How to find extrasolar planets?

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Dec 8, 2011 21:02
It's entirely impossible to directly (optically) observe any extrasolar planets even by the largest space telescope, because they're very far away and too small.
Then how astronomers find them?
The most common method is screening small changes in wavelength of star lights.
Have you ever experienced the following situation?
Sound of vehicles are high when they are approaching, but low when they are passing away, because the frequency of sounds would change.
This phenomenon is known as Doppler shift.
This change in frequency of a wave is not only sound, radio waves are also same as sounds.
Moves of celestial objects cause redshifts and blueshifts.
Stars that have planets move, because they are affected by the gravitation of the planet.
Therefore they show redshift when they're receding from the Earth and show blueshift when they're closing to the Earth.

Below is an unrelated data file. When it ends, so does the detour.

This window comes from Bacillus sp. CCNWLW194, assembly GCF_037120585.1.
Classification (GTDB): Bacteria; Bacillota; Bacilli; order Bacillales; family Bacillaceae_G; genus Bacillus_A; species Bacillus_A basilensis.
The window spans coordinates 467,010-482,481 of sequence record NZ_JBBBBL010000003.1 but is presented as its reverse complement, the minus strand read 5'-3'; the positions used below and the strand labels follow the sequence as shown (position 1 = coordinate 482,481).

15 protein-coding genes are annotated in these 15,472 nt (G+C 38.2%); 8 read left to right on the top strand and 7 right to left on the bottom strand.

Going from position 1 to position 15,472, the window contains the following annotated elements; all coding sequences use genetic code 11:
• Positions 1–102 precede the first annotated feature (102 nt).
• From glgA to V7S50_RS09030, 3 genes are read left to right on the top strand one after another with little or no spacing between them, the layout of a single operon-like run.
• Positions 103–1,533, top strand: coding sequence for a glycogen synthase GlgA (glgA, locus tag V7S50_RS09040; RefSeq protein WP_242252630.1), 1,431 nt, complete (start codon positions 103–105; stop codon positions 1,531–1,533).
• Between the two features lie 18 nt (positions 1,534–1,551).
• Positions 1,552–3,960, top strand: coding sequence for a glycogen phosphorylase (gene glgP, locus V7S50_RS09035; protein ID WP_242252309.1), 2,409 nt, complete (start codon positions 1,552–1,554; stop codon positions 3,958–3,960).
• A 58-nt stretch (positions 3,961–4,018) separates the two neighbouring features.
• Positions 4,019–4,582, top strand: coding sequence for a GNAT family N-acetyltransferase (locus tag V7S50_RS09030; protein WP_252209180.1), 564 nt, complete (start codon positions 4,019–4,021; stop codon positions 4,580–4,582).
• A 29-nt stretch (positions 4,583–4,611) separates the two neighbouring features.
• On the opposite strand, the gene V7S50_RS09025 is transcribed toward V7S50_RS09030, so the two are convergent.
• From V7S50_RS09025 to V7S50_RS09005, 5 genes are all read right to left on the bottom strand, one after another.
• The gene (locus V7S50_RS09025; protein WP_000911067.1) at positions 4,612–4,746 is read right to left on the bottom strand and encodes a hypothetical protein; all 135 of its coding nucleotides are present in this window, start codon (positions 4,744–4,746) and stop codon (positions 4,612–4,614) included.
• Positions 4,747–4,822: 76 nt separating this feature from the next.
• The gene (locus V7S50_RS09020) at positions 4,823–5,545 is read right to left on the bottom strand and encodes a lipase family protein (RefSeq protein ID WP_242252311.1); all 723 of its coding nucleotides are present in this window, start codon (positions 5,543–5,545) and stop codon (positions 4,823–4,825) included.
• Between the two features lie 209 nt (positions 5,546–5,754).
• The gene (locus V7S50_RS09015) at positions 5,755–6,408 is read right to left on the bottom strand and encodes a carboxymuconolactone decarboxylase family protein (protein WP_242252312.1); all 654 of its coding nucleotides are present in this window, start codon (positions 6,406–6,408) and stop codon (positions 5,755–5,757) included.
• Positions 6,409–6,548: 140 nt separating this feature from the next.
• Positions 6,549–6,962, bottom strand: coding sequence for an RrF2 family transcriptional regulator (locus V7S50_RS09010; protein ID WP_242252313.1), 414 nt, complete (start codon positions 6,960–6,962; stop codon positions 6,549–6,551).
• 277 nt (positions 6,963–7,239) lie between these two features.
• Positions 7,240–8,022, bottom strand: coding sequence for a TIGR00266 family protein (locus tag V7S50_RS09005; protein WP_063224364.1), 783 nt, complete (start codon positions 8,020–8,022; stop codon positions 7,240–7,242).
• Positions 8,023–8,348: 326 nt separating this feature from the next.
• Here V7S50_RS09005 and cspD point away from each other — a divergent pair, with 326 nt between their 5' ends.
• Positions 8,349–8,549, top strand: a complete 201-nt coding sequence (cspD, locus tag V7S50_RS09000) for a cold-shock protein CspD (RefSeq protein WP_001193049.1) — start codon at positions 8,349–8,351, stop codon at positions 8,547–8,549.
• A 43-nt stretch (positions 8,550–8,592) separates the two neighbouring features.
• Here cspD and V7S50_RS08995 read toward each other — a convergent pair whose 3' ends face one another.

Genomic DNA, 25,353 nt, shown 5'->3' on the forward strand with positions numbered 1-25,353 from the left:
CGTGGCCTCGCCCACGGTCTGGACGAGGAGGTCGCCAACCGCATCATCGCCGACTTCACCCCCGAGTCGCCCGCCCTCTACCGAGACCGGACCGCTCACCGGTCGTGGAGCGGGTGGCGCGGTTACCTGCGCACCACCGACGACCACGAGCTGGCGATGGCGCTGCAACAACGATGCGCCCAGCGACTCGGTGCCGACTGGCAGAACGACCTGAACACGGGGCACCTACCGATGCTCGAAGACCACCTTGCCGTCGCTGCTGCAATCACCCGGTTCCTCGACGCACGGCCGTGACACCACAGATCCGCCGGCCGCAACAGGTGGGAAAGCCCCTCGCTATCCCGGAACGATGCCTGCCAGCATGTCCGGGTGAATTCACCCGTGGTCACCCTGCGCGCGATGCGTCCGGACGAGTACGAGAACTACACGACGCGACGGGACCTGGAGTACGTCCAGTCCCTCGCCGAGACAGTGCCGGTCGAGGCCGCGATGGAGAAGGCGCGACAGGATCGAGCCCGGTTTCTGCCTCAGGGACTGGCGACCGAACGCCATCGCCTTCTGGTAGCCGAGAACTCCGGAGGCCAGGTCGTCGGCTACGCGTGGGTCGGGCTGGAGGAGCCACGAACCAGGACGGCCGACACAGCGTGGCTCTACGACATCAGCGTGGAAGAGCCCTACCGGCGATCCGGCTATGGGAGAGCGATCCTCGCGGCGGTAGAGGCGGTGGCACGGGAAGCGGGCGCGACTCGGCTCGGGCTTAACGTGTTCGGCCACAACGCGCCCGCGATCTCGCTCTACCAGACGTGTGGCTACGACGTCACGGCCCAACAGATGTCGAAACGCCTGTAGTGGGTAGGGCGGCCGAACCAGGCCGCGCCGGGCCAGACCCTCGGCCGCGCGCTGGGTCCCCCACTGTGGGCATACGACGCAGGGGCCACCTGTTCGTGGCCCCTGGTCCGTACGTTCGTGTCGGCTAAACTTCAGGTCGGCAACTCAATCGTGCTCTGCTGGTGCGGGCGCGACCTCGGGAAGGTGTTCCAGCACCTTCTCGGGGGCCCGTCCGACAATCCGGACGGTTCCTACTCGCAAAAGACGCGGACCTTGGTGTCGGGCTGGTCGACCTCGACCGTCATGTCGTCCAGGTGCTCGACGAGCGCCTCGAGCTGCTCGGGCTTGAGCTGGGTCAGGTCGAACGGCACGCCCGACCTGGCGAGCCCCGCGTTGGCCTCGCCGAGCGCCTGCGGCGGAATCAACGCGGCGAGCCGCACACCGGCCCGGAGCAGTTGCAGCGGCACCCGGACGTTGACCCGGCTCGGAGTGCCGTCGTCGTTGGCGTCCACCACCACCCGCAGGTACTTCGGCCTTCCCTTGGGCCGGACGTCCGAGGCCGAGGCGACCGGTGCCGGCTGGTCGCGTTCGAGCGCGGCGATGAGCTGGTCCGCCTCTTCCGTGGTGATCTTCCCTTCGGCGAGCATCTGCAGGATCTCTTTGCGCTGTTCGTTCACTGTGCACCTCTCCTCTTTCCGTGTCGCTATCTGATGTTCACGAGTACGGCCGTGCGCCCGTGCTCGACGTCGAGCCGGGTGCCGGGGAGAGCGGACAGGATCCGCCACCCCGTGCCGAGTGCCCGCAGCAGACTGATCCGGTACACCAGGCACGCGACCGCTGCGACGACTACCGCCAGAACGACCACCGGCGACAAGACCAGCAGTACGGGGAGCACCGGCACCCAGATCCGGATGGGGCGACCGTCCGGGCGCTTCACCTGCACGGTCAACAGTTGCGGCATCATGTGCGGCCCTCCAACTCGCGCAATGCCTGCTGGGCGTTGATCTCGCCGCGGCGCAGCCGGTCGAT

So astronomers can find extrasolar planets by observing these redshifts and blueshifts.
However, the amount of these redshifts and blueshifts are very subtle and not easy to detect, because the move of the stars are very slow and tiny.
(I've heard that move of sun caused by gravitation of the Earth is almost same as human's walking speed!)
It was almost a fantasy to find extrasolar planets a few decades ago, but advanced technologies have helped astronomers to achieve their detection.
Astronomers have identified over 700 extrasolar planets at present.
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